AeternoBlade Review


A Sword of All Trades

I have no idea how long it’s been since I’ve played a side-scrolling platformer. Chances are it was back when the GameBoy Color was new to the world and I was rocking braces. After this long hiatus from side-scrollers, I was excited to make my triumphant return with AeternoBlade. However, while at its core, AeternoBlade is a fine game, it wasn’t the “welcome back” I was expecting.


AeternoBlade’s story is just one big cliche. It kicks things off with the classic “show the hero dying at the end and then flash back to the beginning of the story” plot device. It then follows Freyja (the story’s protagonist) on her quest to avenge her village, which was destroyed by the dark lord Beladim. This very basic story is also accompanied by some terribly written dialogue, although I’ll give it the benefit of the doubt that the translation took away from the intensity of the dialogue (AeternoBlade was originally released in Japan and then was ported to a very basic English version). Regardless if that’s the case or not, the story is not AeternoBlade’s strong suit.


Gameplay in AeternoBlade is a mixed bag of good and bad elements. One of its biggest positives is satisfying combos that Freyja learns over the course of the game. After you battle your way through the first level, you can start using the yellow orbs that you’ve collected to purchase upgrades for combos and stats. Once I made it to the 4th stage, I had unlocked just about all of the combos and had turned Freyja into a damage dealing tank. My one complaint about the combo system is that it all revolved around the Y button and what direction you were pointing the circle pad, so basically it was just a button mashing free-for-all.

Another positive was the difficulty of the bosses. In terms of difficulty, they were almost on the level of Dark Souls, and required a lot of trial and error to defeat; but once I did, I actually felt accomplished. However, nothing really prepares you for these intense battles because the minions that you mow down to reach the boss are pretty easy and only managed to kill me once or twice the whole game.

As you fight your way through each stage, you will face several puzzles that you’ll need to solve to progress deeper into the level. This brings to light the most unique element of AeternoBlade: Freyja’s sword (which shares the same name as the game’s title) has the power to travel through time. You can use this time traveling blade in one of three ways: full rewind (where both Freyja and the rest of the world reverse in time), partial rewind (the world goes back in time but Freyja stays in normal time), and teleport. Mastering these 3 powers is extremely crucial to advance through puzzles and boss fights, but I never found myself needing them at any other time. There were also times when I needed to use these abilities to solve puzzles to get new items but a lot of them were so frustrating and unfair that I just gave up and moved on.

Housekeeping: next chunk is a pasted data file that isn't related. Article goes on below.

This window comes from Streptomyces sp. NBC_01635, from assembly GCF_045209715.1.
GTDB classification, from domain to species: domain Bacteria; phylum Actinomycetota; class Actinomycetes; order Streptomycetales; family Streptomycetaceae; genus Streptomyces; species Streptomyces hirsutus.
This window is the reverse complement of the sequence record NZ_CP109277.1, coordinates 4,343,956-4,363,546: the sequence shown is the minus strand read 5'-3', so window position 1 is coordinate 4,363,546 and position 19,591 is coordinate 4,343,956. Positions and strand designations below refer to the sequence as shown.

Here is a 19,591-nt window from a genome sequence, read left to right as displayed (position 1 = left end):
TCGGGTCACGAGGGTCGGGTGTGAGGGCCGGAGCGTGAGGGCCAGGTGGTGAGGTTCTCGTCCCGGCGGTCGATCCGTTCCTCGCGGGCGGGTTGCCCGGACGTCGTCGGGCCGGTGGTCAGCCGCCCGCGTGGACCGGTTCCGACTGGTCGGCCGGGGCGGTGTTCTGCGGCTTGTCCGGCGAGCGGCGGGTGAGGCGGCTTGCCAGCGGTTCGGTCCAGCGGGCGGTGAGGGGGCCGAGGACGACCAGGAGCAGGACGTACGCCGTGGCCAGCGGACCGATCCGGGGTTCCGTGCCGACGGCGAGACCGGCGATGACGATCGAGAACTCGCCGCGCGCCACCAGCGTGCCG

One of the biggest issues I had with AeternoBlade  was the long load times. Every 3 or 4 rooms, the game would have to jump to a loading screen to ready the next section. It was exceptionally annoying, especially when I ended up having to backtrack. It was a shame really, because I love exploring a new game, but it was that big of an annoyance that I abandoned my plan of searching every nook and cranny of each level, and instead just focused on moving forward with as little pain as possible.


Graphics and Sound

For a 3DS game, the graphics were pretty stellar, especially during the cinematic cut scenes. That being said, the color palette was very bland, sticking primarily to a lot of darker colors. I wasn’t exactly expecting a lot of bright and cheerful colors since the game takes place in dungeons and on battlefields, but dark gray, dark green, and dark brown dominate most of the game. It would have been nice to have seen a little more variety.

The music in AeternoBlade  was lacking to say the least. Only one song played as I traversed through the labyrinth of each stage and it got so annoying that I played the rest of the level in silence. The sound effects were not much better, using fairly generic sounds for everything, which made having the volume on not really worth it.



While I didn’t experience any bugs, there were several things I disliked about the game. Probably the biggest one for me was the poor translation/poor writing; the mediocre dialogue really took me out of the game. It also really bothered me that every single time Beladim saw Freyja, he’d always start with the line “Oh…you’re still alive”. It happened enough that it warranted mentioning. I also took issue with the long load time, the button mashing combos, and the occasionally unfair puzzles.


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AeternoBlade  isn’t by any means a bad game, and has several really good elements that work well for it. However, with so many better platformers out there, like the Castlevania  games, Super Mario 3D Land, and Donkey Kong Jungle Freeze  on the Wii U, AeternoBlade  is just white noise. However, if you do feel like a challenge for a fairly decent price, and are able to look past its flaws, then maybe AeternoBlade  is a game for you.